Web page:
Writing these articles about both well-known and somewhat obscure Italian wines has been fun. Now, however, it is time to shift it into high gear and discuss perhaps Italy’s greatest wine - Barolo. If there were a competition for the best wine in the world, and each country got one entry, my pick for Italy would be to enter a Barolo. Preferably, an aged Barolo, from a great vintage, made by a traditional producer. I would be comfortable matching these wines up against the best from Bordeaux, Burgundy, Napa or anywhere else in the world. Starting with this article and over the next few articles, the wines of Barolo will be examined including the traditional versus modern debate among producers and the vineyards themselves.

In the Northwest corner of Italy lays the Italian region of Piemonte. Piedi means foot and montania means mountains. In English this translates to Piedmont. Either way, this region sits in the foothills of the Alps. It shares its border with France to the west, the region of Valle D’Aosta (which was part of Piemonte until 1945) to the northwest and Switzerland to the north. To the south the thin strip of the region Liguria separates Piemonte from the gulf of Genoa and the Mediterranean. The capital of Piemonte is the city of Turin. Like most of Italy, this was a part of the Roman Empire. After the fall of Rome, this land was ruled by the various city-states most notably the French influenced Savoy’s. The French, under Napoleon, occupied this land during the early 19th century. After returning to local control, Piemonte was a leader in the unification movement of Italy in the mid 1800’s. In fact, after unification, Turin served as the first capital of Italy in 1861.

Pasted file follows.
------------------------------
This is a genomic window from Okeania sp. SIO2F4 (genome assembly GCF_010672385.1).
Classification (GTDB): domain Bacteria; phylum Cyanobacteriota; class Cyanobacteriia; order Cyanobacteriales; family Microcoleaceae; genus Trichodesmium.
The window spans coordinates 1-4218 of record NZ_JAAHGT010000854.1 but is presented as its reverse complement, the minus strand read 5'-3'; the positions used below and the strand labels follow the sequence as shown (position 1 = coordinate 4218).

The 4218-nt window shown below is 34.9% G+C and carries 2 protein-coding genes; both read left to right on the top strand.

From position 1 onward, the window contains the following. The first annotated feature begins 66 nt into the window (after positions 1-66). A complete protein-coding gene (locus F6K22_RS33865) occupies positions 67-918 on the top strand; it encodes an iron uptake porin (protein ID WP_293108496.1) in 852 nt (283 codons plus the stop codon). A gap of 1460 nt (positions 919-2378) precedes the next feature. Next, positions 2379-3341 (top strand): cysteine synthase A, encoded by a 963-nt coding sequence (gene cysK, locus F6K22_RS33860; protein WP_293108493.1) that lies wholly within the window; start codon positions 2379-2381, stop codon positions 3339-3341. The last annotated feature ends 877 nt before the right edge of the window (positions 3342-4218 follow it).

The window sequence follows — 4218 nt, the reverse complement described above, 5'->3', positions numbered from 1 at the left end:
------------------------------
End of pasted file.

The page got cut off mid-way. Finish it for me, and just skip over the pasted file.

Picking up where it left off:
Winters are cold and there is frequently a heavy snowfall. Summers are hot with little rainfall. A fog habitually covers the vineyards in the fall, which allows the grapes to hang for a long time on the vine as the cool mists slow the final ripening stages of the grapes. In an area known as the Langhe (foothills), is the DOCG of Barolo. This is wine country with the annual production of Barolo exceeding half a million cases from 3,100 acres planted to vine.